SEP 02, 2019 5:27 PM PDT

What to expect from the Climate Action Summit

The climate summit is just around the corner and Greta Thunberg isn’t the only one gearing up for the event. Since Thunberg’s arrival on the zero-emissions boat which brought her from Europe to New York to attend the summit while also avoiding the carbon emissions of an airplane flight, youth from around the country have been rallying together in New York to bring attention to the climate crisis.

Some are calling the young Swede the face of the movement, and the “Greta effect” has certainly taken up amongst America’s young people who want political leaders to take fast and serious steps to save us from climate doomsday. Thunberg is here to attend the Climate Action Summit, which will take place on September 23. Hosted by UN Secretary-General António Guterres, the summit’s goal is to boost ambition and accelerate actions to implement the Paris Agreement on Climate Change, states the UN Environment’s website.

Greta Thunberg joins the rally at the UN headquarters in New York. Photograph: Alba Vigaray/EPA via The Guardian

According to the website, “The Summit will showcase a leap in collective national political ambition and it will demonstrate massive movements in the real economy in support of the agenda. Together, these developments will send strong market and political signals and inject momentum in the “race to the top” among countries, companies, cities and civil society that is needed to achieve the objectives of the Paris Agreement and the Sustainable Development Goals.”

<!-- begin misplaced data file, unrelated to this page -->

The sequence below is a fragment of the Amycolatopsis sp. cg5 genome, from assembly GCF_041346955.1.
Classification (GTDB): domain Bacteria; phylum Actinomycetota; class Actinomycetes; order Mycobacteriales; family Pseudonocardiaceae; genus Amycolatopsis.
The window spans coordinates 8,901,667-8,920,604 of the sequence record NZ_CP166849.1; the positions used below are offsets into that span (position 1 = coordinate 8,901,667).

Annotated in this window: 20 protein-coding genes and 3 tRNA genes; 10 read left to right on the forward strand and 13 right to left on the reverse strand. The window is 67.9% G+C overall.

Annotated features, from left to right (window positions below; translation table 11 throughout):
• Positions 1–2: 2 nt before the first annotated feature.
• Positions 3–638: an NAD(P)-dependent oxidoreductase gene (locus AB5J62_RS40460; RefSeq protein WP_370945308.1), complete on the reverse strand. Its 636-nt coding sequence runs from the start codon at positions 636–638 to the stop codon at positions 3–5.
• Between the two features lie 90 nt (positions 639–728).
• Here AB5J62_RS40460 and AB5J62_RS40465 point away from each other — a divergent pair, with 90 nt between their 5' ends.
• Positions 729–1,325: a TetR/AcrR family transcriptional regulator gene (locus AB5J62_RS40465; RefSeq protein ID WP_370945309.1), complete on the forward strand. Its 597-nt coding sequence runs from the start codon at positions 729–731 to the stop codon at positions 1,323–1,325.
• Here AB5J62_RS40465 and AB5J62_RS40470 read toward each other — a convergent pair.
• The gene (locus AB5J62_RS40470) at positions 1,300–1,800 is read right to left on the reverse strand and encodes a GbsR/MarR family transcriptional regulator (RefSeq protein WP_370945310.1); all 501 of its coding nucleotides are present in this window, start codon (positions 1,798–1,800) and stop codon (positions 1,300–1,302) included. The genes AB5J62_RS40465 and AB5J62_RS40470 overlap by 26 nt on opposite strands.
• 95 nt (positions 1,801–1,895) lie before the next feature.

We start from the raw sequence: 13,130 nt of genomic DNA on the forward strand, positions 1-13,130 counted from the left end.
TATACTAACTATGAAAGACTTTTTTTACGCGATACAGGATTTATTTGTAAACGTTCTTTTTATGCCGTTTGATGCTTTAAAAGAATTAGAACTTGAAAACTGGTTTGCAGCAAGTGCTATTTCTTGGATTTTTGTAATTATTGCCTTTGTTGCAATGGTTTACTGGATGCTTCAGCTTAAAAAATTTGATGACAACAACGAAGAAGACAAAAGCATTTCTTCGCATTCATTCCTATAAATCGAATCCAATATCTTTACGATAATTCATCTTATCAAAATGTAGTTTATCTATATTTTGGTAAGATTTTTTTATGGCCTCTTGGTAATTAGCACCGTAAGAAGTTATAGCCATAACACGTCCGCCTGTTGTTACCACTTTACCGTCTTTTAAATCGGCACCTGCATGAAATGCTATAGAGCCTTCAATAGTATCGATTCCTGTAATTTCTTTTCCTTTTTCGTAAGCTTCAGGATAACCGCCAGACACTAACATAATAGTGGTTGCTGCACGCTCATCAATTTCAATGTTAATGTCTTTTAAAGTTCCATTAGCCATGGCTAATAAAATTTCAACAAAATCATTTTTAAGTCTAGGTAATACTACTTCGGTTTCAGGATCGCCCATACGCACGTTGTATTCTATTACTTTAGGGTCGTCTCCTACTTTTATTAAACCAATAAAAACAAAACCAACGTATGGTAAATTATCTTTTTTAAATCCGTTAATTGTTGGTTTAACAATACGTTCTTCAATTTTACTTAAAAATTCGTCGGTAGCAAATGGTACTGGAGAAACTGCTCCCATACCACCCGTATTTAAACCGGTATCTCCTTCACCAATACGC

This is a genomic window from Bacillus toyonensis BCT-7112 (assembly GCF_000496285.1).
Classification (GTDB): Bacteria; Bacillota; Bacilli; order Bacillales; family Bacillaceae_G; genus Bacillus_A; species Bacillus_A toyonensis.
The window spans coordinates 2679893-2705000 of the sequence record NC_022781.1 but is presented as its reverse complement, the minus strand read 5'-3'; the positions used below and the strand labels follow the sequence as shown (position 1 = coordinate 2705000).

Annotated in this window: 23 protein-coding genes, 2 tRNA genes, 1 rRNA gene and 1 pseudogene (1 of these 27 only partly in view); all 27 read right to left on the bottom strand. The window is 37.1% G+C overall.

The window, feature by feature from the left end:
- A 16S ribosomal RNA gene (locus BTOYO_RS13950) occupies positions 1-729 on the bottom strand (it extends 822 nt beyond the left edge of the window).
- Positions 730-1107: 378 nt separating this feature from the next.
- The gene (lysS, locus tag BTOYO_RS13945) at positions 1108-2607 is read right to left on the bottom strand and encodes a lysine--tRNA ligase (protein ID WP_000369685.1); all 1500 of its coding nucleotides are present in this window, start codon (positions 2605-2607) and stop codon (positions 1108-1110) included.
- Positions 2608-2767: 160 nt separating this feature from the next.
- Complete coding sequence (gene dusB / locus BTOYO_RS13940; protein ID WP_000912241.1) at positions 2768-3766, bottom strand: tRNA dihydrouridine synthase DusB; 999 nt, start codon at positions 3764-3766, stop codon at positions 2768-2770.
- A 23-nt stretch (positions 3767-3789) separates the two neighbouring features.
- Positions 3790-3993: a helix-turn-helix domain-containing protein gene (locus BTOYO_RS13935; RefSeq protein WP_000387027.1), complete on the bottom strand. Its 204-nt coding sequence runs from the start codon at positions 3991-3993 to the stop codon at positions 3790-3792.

So, what else can we expect from the summit, more specifically? The Secretary-General has asked that world leaders coming to the Summit be ready to present the actions that their countries are doing to fulfill their commitments made previously in the Paris Agreement. In terms of actions and initiatives, which will hopefully include collaboration from Governments, the private sector, and civil society, the ICCP report from earlier this year made it clear the stakes with which we are dealing. The largest global commitment will be the total transition away from fossil fuels and towards renewable energy.

Other topics that will be discussed at the summit include improving the resilience of the finance sector during the decarbonization process; transforming industries such as oil and gas, steel, cement, chemicals, aviation, shipping and information technology; investing in nature-based solutions such as increasing sink capacity; and the mobilization of youth organizers. In addition to these topics, the summit will also focus on, “how to ensure that all climate plans include concrete steps to ensure that transition fair and just and that people have access to the tangible benefits of climate action, including in health and in decent jobs.”

Finally, the summit will also discuss what it will take to make sure that the largest emitters are significantly cutting emissions in line with reducing greenhouse gas emissions by 45 percent over the next decade, and to net zero emissions by 2050.

So to summarize, what the summit aims to achieve is, as Greta would say “a concrete plan, not just nice words.”

Sources: Planeta, UN Environment, The Guardian

About the Author
  • Kathryn is a curious world-traveller interested in the intersection between nature, culture, history, and people. She has worked for environmental education non-profits and is a Spanish/English interpreter.
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